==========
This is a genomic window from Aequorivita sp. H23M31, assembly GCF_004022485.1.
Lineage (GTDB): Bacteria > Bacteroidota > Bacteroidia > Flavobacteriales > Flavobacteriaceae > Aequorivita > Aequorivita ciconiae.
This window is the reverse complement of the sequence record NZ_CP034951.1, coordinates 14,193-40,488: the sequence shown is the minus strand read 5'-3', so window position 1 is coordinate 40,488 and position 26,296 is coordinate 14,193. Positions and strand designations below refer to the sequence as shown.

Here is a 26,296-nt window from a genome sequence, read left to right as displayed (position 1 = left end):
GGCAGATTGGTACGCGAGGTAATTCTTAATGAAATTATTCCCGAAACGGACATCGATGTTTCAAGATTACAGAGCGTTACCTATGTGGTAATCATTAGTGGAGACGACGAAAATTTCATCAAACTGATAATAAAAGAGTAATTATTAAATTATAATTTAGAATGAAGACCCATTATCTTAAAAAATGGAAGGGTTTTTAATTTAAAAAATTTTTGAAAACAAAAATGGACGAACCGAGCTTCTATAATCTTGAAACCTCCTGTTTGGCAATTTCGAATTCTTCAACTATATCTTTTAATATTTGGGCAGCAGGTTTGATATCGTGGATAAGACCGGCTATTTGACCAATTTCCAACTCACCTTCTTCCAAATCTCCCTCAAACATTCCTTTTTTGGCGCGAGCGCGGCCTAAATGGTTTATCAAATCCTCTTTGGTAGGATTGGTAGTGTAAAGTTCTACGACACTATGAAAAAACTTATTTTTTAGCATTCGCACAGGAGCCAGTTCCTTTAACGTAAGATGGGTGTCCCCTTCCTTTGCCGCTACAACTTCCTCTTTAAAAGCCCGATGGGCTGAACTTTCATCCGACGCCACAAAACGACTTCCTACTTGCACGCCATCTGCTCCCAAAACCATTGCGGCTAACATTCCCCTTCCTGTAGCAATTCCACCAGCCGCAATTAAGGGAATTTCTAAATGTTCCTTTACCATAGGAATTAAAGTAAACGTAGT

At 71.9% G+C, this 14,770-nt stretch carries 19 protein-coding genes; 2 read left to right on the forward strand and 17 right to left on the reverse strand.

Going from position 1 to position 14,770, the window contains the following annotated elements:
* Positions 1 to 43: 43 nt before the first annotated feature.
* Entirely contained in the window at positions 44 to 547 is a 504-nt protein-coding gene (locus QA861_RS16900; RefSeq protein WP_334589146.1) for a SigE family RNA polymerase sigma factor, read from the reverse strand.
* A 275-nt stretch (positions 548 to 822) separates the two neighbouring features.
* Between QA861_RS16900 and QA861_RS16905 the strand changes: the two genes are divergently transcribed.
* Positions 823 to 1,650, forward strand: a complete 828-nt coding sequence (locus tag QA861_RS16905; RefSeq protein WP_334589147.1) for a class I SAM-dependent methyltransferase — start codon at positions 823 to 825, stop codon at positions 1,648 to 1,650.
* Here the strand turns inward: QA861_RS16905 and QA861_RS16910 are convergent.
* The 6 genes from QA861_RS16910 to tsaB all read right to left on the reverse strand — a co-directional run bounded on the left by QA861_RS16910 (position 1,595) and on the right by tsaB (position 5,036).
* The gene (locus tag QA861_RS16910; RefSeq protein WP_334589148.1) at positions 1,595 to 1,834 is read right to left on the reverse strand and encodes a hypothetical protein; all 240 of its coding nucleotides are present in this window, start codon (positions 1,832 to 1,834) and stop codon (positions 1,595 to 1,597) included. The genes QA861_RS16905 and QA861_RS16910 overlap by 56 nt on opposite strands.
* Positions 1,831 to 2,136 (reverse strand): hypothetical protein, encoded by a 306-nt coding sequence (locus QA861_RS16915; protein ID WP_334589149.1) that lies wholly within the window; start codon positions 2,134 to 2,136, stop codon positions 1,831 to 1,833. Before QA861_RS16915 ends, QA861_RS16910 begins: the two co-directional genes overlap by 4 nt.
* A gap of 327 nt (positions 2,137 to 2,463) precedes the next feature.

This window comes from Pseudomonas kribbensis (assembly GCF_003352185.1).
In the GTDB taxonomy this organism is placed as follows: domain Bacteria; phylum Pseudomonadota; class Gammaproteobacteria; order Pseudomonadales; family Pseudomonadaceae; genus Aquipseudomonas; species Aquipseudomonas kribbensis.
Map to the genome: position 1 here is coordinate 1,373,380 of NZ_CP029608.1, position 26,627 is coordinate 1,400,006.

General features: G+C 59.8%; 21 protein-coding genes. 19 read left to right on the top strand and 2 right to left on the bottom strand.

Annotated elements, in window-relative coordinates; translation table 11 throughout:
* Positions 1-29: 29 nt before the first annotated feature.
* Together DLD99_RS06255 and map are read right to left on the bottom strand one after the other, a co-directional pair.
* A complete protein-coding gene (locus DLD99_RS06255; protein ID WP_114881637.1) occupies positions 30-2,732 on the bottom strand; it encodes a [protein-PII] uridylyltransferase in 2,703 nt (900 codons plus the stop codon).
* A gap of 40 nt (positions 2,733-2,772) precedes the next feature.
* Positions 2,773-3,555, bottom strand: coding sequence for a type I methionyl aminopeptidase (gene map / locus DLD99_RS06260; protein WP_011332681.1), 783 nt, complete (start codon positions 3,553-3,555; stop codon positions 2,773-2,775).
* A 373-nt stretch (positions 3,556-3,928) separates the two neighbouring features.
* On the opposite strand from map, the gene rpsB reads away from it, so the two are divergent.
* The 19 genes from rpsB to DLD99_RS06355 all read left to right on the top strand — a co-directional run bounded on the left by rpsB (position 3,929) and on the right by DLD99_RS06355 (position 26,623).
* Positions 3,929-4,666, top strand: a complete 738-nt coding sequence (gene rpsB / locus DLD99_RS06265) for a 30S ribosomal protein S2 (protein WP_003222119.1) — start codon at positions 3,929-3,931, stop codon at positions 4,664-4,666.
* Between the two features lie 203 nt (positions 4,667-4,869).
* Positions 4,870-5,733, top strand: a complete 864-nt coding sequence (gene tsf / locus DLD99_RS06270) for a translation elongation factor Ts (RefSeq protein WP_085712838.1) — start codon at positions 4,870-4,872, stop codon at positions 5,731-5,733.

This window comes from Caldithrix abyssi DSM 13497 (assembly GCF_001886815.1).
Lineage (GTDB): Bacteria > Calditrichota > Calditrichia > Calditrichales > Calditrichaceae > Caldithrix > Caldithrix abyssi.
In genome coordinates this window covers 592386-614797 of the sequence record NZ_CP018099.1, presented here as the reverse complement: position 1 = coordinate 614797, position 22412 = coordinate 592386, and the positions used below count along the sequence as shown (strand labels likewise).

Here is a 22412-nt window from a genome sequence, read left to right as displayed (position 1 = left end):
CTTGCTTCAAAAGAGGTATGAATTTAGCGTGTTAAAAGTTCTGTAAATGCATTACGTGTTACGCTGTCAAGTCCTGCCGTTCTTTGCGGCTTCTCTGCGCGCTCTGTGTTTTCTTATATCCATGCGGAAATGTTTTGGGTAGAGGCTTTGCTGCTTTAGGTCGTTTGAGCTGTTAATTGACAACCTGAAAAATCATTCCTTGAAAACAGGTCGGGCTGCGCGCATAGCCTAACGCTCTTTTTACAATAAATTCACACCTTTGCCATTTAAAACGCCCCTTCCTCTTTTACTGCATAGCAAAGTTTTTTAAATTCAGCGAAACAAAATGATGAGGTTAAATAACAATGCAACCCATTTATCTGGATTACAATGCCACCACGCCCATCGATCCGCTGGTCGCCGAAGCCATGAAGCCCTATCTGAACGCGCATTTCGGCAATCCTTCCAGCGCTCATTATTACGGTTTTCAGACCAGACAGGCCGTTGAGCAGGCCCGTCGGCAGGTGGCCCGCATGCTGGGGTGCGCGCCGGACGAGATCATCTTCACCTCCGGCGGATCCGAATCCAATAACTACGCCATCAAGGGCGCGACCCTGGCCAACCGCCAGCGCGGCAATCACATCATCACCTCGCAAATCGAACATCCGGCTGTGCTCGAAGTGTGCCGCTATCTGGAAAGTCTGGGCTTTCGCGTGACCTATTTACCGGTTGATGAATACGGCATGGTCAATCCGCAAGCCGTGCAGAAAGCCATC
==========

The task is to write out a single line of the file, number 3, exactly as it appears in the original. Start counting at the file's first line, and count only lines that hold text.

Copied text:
This window is the reverse complement of the sequence record NZ_CP034951.1, coordinates 14,193-40,488: the sequence shown is the minus strand read 5'-3', so window position 1 is coordinate 40,488 and position 26,296 is coordinate 14,193. Positions and strand designations below refer to the sequence as shown.